Special Answers Edition

  1. Different Gods?
  2. Is Obergefell the new Roe v. Wade?

1

I was delighted to hear Fr. Lawrence Farley finally address in podcast, with thoughtful Christian nuance, a question that I’ve heard peremptorily bungled roughly 100% of the time:

Do Christians and Muslims worship the same God?

The question is not as simple as it may appear, and defies a quick and easy response. Moreover, one must first deal with the underlying issue of what that question might possibly mean ….

[Update: The peremptory bungling of this question typically treats it as “do Moslems believe about God what Christians believe about God?” I assume the source is deep-seated fear of Islamic influence.]

Someone has kindly underwritten a transcript of the 9:06 podcast. Read or listen as you wish.

By the way: Fr. Lawrence comes closer to a “no” than I would have come before listening to him, and not because I was unaware of Islam’s denial of the Trinity or of Christ’s crucifixion. I had not considered part of the witness of the Christian scriptures.

2

Damon Linker thinks the analogy between Roe v. Wade and Obergefell is flawed:

Unlike with the consequences of Roe, no one can plausibly claim that a person is killed as a result of exercising the right proclaimed by Obergefell. That would seem to render the comparison somewhat lacking in cogency. (It also points to why the constitutional triumph of same-sex marriage is exceedingly unlikely to spark powerful, enduring grassroots opposition like the pro-life movement.)

Even if I weren’t conversant with some legal arcania, I’d think that was cluelessly superficial. One might as well argue that Obergefell is more galvanizing than Roe because it affects people like us who already cleared the birth canal without our organs being harvested and sold, and who therefore have no more stake in abortion. But let’s not leave it there.

Linker’s wrong, first, because he’s blind to how both cases are unusual examples of naked judicial usurpation.

For 42 years now, various friends of feticide have been trying to re-write Harry Blackmun’s Roe majority opinion – heck, Harvard’s Lawrence Tribe has personally given it a couple of failed shots – because an early assessment by Yale’s John Hart Ely [It’s actually dated 21 days before Roe, probably because law journals back then were notoriously late getting published and they slipped it into an overdue Winter volume] was so devastatingly true:

It is … a very bad decision … because it is bad constitutional law, or rather because it is not constitutional law and gives almost no sense of an obligation to try to be.

(Emphasis added) I have little doubt that Chief Justice John Roberts had Ely’s famous truth in mind when he wrote, in response to Anthony Kennedy’s incoherent (I won’t call it “incoherent” quite yet; some smart fans of the sexual revolution with too much time on their hands may in coming months connect the dots better than Kennedy did) ramble, that:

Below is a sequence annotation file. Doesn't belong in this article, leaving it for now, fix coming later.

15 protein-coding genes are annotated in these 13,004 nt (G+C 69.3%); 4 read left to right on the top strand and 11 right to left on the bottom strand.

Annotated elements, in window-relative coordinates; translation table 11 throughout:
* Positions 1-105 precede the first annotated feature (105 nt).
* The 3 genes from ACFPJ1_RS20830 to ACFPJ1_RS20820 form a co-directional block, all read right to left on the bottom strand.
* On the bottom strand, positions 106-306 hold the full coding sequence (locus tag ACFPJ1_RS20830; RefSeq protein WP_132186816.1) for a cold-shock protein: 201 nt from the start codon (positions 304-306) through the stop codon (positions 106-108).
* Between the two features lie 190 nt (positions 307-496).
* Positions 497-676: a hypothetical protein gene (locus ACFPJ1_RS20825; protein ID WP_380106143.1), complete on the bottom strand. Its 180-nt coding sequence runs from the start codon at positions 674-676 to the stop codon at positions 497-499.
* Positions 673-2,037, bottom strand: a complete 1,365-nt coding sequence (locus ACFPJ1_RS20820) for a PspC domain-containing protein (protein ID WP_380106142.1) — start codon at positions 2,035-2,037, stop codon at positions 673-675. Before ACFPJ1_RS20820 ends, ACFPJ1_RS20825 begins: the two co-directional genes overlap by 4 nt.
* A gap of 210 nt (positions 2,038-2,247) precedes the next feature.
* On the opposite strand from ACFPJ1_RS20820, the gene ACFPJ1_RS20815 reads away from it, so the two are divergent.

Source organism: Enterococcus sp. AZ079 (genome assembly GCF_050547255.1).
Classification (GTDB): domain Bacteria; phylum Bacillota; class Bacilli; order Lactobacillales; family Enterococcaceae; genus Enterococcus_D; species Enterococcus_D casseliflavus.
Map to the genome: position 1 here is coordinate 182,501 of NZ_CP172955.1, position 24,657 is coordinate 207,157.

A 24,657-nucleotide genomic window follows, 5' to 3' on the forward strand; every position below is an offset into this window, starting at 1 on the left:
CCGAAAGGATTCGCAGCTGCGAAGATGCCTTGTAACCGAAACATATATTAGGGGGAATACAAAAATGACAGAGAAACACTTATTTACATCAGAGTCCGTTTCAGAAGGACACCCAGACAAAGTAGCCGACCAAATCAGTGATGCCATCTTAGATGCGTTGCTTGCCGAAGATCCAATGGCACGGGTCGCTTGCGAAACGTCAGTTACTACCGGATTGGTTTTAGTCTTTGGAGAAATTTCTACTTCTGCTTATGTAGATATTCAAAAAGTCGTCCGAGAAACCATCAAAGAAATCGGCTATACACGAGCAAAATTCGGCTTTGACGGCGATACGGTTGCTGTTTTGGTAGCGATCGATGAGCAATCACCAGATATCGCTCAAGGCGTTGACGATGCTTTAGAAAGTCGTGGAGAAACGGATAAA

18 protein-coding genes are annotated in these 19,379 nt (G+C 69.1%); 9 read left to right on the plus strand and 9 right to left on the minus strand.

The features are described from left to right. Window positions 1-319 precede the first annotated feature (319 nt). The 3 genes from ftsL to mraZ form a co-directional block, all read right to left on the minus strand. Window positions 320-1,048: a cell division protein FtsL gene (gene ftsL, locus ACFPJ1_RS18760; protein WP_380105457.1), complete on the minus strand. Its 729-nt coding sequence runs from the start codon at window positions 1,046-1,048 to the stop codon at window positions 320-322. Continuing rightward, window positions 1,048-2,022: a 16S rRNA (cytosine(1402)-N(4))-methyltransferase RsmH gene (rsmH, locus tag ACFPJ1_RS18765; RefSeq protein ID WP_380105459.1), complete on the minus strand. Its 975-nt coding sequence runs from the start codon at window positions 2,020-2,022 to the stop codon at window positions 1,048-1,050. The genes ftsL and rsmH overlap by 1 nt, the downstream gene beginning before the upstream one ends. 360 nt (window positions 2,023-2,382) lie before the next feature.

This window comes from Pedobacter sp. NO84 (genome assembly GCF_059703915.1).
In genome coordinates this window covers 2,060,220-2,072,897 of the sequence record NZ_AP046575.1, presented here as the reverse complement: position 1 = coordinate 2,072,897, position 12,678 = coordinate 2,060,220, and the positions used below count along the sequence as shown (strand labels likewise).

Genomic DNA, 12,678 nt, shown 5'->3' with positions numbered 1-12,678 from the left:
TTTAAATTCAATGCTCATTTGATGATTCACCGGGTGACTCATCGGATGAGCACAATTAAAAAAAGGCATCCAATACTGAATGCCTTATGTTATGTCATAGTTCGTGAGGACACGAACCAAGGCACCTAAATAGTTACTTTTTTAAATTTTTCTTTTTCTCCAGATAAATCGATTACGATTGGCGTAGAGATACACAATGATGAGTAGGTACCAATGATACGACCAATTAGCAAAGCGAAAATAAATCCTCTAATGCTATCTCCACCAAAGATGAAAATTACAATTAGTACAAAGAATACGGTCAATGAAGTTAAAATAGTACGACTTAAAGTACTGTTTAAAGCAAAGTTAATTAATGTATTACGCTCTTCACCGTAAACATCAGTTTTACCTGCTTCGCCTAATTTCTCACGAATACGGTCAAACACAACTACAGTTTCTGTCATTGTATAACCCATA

If you are among the many Americans—of whatever sexual orientation — who favor expanding same-sex marriage, by all means celebrate today’s decision. Celebrate the achievement of a desired goal. Celebrate the opportunity for a new expression of commitment to a partner. Celebrate the availability of new benefits. But do not celebrate the Constitution. It had nothing to do with it.

(Emphasis added) Roberts is a right as Ely, and early pro-SSM legal commentary tacitly admits it. Transparent judicial usurpation has been mercifully rare, but these are two clear examples. So in that sense, there’s a great analogy.

Second, prediction is a fool’s errand, but I would not be at all surprised if Obergefell does indeed produce “powerful, enduring grassroots” – even subterranean – “opposition.”

Paraphrasing and expanding R.R. Reno, the male/female difference is fundamental. The current “gender identity” hysteria cannot endure because it is so blatantly contrary to sexual reality (e.g., writing about men who menstruate or give birth). The reality of binary sexes, and the fructifying potential thereof, will continue to assert itself, slipping out of the fever swamps, where it lives with pseudonymous thought criminals like me, to trouble men’s dreams and consciences.

Lack of ­enthusiasm for gender blending and bending is not “phobic,” but divinest Sense, which therefore will eventually win out … “if,” as some pious Christians say, “the Lord tarries.”

Then the Gods of the Market tumbled, and their smooth-tongued wizards withdrew
And the hearts of the meanest were humbled and began to believe it was true
That All is not Gold that Glitters, and Two and Two make Four
And the Gods of the Copybook Headings limped up to explain it once more.

As it will be in the future, it was at the birth of Man
There are only four things certain since Social Progress began.
That the Dog returns to his Vomit and the Sow returns to her Mire,
And the burnt Fool’s bandaged finger goes wabbling back to the Fire;

And that after this is accomplished, and the brave new world begins
When all men are paid for existing and no man must pay for his sins,
As surely as Water will wet us, as surely as Fire will burn,
The Gods of the Copybook Headings with terror and slaughter return!

(Rudyard Kipling)

* * * * *

“In learning as in traveling and, of course, in lovemaking, all the charm lies in not coming too quickly to the point, but in meandering around for a while.” (Eva Brann)

Some succinct standing advice on recurring themes.